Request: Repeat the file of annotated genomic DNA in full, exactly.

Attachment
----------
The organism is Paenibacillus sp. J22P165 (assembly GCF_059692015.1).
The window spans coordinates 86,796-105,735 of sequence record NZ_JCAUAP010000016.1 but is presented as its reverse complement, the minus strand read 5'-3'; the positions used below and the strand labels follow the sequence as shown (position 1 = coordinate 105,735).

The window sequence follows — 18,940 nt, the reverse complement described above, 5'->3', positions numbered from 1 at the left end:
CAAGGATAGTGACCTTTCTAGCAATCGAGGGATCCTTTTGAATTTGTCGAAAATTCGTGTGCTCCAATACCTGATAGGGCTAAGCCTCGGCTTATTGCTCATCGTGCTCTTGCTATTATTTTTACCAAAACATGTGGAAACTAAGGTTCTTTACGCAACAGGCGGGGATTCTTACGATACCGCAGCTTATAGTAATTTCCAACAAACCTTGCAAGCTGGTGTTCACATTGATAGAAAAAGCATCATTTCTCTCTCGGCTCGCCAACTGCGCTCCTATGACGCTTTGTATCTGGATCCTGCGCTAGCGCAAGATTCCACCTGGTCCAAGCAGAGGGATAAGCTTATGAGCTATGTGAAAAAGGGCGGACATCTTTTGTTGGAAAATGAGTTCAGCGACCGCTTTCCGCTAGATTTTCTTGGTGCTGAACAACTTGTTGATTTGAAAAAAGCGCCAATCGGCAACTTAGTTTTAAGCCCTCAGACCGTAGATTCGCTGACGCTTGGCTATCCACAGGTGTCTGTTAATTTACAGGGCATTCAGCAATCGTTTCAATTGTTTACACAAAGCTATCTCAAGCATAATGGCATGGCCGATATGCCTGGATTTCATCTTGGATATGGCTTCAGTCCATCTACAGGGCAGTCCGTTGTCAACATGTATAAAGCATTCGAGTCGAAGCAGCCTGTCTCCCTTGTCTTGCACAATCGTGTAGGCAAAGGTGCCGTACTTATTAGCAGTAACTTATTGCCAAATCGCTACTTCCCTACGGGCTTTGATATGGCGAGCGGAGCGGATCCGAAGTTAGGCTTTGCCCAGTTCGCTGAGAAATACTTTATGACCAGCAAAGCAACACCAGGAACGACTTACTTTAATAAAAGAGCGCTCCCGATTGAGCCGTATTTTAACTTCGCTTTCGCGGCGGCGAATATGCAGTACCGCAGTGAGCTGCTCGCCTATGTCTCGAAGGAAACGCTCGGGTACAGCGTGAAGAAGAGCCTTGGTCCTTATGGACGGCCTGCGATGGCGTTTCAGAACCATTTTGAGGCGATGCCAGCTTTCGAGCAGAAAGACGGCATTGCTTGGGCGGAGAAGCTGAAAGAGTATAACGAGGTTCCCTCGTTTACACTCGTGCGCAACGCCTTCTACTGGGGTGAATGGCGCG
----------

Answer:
The organism is Paenibacillus sp. J22P165 (assembly GCF_059692015.1).
The window spans coordinates 86,796-105,735 of sequence record NZ_JCAUAP010000016.1 but is presented as its reverse complement, the minus strand read 5'-3'; the positions used below and the strand labels follow the sequence as shown (position 1 = coordinate 105,735).

The window sequence follows — 18,940 nt, the reverse complement described above, 5'->3', positions numbered from 1 at the left end:
CAAGGATAGTGACCTTTCTAGCAATCGAGGGATCCTTTTGAATTTGTCGAAAATTCGTGTGCTCCAATACCTGATAGGGCTAAGCCTCGGCTTATTGCTCATCGTGCTCTTGCTATTATTTTTACCAAAACATGTGGAAACTAAGGTTCTTTACGCAACAGGCGGGGATTCTTACGATACCGCAGCTTATAGTAATTTCCAACAAACCTTGCAAGCTGGTGTTCACATTGATAGAAAAAGCATCATTTCTCTCTCGGCTCGCCAACTGCGCTCCTATGACGCTTTGTATCTGGATCCTGCGCTAGCGCAAGATTCCACCTGGTCCAAGCAGAGGGATAAGCTTATGAGCTATGTGAAAAAGGGCGGACATCTTTTGTTGGAAAATGAGTTCAGCGACCGCTTTCCGCTAGATTTTCTTGGTGCTGAACAACTTGTTGATTTGAAAAAAGCGCCAATCGGCAACTTAGTTTTAAGCCCTCAGACCGTAGATTCGCTGACGCTTGGCTATCCACAGGTGTCTGTTAATTTACAGGGCATTCAGCAATCGTTTCAATTGTTTACACAAAGCTATCTCAAGCATAATGGCATGGCCGATATGCCTGGATTTCATCTTGGATATGGCTTCAGTCCATCTACAGGGCAGTCCGTTGTCAACATGTATAAAGCATTCGAGTCGAAGCAGCCTGTCTCCCTTGTCTTGCACAATCGTGTAGGCAAAGGTGCCGTACTTATTAGCAGTAACTTATTGCCAAATCGCTACTTCCCTACGGGCTTTGATATGGCGAGCGGAGCGGATCCGAAGTTAGGCTTTGCCCAGTTCGCTGAGAAATACTTTATGACCAGCAAAGCAACACCAGGAACGACTTACTTTAATAAAAGAGCGCTCCCGATTGAGCCGTATTTTAACTTCGCTTTCGCGGCGGCGAATATGCAGTACCGCAGTGAGCTGCTCGCCTATGTCTCGAAGGAAACGCTCGGGTACAGCGTGAAGAAGAGCCTTGGTCCTTATGGACGGCCTGCGATGGCGTTTCAGAACCATTTTGAGGCGATGCCAGCTTTCGAGCAGAAAGACGGCATTGCTTGGGCGGAGAAGCTGAAAGAGTATAACGAGGTTCCCTCGTTTACACTCGTGCGCAACGCCTTCTACTGGGGTGAATGGCGCG